Report unveils origin of pollution in Lake Victoria Basin
Monday, September 01, 2003
The East African Standard (Nairobi, Kenya) Ken Odondi
The main causes of pollution in Lake Victoria are municipal sewerage outlets, industrial and mining activities. The Executive Director of Osienala (Friends of Lake Victoria), a Non-Governmental Organisation, Dr Obiero Ong'ang'a, says that this is so because sewerage treatment plants in municipalities bordering the lake do not work.
Raw sewerage is discharged into the water system, poisoning aquatic life and also endangering the lives of human beings. He says that four years ago, Osienala's report on the state of Lake Victoria Basin painted a terrifying picture of pollution.
The study indicated that Kisumu Municipal Council has been treating the urban waste for over a decade. It also indicated that sugar industries in Western Kenya were among the heaviest polluters. Muhoroni Sugar Factory and its molasses-producing counterpart, Agrochemical and Foods Company Limited, for instance, are among the worst industrial polluters.
Effluent released from Agrochemical and Food Company had biological oxygen demand (BOD) of 95,000 mgs/litre as opposed to the World Health Organisation's (WHO) recommended level of 100 mgs/litre. "The raw waste is dumped into the lake, especially the untreated human waste from the blocked sewerage system," says Ong'ang'a.
He points out that there are similar cases in the urban centres surrounding the lake like Kendu Bay, Homa Bay, Mbita, Muhuru and Asembo Bay. He claims that like many other factories, they had taken advantage of weak environmental laws and opted to pay ridiculously small fines rather than improve their treatment plants.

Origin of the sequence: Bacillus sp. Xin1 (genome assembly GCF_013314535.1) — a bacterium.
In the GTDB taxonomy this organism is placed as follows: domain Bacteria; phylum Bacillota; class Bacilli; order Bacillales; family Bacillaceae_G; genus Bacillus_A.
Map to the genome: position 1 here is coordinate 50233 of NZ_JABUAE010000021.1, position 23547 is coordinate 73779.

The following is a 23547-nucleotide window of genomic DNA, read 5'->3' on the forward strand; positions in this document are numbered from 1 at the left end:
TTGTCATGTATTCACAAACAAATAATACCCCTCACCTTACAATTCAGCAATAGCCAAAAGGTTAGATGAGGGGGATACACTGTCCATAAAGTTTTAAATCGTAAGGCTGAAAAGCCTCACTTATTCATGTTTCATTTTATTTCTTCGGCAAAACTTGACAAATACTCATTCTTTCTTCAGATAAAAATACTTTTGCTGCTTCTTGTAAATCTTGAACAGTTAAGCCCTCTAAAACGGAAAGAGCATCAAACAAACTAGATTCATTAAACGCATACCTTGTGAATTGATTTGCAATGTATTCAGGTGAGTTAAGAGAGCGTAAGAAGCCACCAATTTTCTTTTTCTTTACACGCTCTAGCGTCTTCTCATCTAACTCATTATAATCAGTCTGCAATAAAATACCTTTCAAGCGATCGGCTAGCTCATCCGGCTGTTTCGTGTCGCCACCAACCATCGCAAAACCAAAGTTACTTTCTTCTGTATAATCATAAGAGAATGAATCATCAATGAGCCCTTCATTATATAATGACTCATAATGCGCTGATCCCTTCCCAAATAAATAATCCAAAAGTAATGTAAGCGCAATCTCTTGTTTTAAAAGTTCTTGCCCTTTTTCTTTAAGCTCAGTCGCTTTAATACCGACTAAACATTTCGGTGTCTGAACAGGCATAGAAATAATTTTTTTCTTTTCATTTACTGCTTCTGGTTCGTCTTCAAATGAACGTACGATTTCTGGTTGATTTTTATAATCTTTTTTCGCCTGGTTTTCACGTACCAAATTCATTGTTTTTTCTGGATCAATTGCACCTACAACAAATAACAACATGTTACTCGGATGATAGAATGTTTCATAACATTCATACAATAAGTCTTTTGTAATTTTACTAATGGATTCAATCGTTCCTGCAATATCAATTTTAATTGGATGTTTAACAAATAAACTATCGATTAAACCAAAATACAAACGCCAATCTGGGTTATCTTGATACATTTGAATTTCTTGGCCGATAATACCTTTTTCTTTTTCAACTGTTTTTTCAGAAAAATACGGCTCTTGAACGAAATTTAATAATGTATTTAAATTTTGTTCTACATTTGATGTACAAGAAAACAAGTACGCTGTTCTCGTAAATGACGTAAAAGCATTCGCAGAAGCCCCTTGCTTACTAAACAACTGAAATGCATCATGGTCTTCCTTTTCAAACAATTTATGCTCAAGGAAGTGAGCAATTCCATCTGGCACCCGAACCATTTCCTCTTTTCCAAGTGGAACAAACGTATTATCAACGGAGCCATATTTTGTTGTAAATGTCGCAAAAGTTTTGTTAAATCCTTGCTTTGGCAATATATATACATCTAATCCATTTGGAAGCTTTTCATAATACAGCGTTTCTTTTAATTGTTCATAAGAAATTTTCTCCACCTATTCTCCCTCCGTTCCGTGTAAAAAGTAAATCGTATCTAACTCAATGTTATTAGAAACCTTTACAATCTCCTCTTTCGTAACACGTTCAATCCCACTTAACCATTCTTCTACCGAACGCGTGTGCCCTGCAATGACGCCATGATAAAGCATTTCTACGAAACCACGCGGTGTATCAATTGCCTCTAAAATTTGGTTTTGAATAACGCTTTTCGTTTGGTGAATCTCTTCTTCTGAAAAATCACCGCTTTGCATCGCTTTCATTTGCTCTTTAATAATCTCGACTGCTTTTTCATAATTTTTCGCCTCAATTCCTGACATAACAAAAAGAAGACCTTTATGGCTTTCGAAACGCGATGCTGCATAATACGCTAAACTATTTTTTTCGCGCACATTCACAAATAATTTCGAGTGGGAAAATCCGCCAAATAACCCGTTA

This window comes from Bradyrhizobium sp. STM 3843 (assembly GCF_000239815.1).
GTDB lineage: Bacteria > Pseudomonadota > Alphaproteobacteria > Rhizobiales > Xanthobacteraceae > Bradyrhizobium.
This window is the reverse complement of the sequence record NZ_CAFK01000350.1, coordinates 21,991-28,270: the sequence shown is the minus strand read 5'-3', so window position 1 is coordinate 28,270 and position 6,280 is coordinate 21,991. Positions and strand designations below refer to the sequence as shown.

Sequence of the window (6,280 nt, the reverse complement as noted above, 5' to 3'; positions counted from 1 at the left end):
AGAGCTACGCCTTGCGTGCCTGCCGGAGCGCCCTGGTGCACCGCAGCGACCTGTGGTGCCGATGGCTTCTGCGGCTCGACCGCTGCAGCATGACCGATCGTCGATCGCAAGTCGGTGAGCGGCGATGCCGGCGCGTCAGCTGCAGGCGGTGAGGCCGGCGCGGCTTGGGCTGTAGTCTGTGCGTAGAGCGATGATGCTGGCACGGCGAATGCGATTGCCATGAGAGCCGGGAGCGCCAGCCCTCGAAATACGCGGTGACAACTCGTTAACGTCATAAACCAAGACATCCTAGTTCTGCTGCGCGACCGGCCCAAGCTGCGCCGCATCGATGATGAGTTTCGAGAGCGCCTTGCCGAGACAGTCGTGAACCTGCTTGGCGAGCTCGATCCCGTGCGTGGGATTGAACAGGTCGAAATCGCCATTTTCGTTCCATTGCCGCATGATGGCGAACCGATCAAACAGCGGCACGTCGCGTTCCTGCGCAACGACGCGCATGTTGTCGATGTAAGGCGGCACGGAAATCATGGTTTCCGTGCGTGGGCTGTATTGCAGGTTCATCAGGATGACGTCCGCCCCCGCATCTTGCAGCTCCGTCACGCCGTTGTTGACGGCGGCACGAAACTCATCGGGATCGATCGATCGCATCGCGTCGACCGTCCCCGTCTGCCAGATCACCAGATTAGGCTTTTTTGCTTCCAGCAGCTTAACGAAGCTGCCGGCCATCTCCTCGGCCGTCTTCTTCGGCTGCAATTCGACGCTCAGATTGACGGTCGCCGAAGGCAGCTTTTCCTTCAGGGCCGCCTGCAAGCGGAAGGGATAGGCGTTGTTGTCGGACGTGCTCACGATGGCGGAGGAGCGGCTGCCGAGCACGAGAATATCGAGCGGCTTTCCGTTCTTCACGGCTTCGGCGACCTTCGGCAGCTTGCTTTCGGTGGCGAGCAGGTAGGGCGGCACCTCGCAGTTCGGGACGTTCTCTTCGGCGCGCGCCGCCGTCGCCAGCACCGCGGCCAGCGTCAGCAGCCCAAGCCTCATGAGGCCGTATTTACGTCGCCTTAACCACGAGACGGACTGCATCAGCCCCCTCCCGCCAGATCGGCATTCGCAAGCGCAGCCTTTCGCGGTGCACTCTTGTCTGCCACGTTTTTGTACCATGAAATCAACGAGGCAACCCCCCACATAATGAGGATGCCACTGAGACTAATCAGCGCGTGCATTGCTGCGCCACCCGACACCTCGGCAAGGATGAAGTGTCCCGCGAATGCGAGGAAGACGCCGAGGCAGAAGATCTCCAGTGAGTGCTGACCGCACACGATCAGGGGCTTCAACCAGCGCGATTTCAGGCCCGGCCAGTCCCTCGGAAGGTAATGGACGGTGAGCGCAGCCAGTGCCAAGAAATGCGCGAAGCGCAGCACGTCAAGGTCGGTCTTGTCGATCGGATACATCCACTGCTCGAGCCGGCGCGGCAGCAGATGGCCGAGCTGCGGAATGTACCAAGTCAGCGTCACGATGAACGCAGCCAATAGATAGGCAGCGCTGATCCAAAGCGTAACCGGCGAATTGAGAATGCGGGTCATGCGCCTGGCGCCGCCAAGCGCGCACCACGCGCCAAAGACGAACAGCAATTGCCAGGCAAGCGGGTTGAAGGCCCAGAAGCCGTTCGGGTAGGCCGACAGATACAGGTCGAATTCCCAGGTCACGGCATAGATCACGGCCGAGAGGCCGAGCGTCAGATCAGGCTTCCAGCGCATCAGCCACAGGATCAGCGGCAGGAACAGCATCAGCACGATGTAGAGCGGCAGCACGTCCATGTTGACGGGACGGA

Ong'ang'a says, however, that through Osienala's campaigns, the companies have been forced to install new treatment works and are gradually reducing the toxicity levels of their effluents, but still not to the required standards. He further points out that garages and petrol stations are some of the sources of oil and grease pollutants in the region.
Specific sources include the Kenya Railways depot in Kisumu, oil companies, steamers and motorised boats plying Lake Victoria. He says concentrated septic tanks and pit latrines in the major urban centres also pollute the lake through underground filtration systems. "There are also metals discharged by factories as well as waste papers, matches and batteries. Others include tannery wastes mostly chromium, fish particles and wastes from the fish processing and filleting companies and corrosive chemicals from the hospitals and pharmaceutical wastes," he says.
He says the studies also indicate that the high phosphorous and nitrogen concentrates currently choking the lake are attributed to several non-point sources. The most important of these have been identified as coming from agriculture, livestock and industrial effluents.
Most of these activities, he says, use large amounts of synthetic compounds including fertilisers. Estimates show that up to 22,000 tonnes of phosphorous are loaded into the aquatic ecosystems of Lake Victoria basin annually. "Although animal manure and domestic wastes contribute about 3000 tonnes and 132 tonnes of the total, respectively, their nitrogen inputs are estimated at over 40,000 tonnes per year," notes Ong'ang'a.
He says this represents more than three times of pollutants from synthetic fertilisers. Ong'ang'a says due to the high population growth rate, there has been the need to intensify agricultural practices, which have, as a result, had negative impact on the environment.
He says because of deforestation, which aims at increasing agricultural land, there has been increased soil erosion and high loads of silt and nutrients being transported through the rivers into the lake. The wetlands bordering the lake have been converted into either industrial or agricultural land and, therefore, have been unable to act as natural filters for nutrients and silt.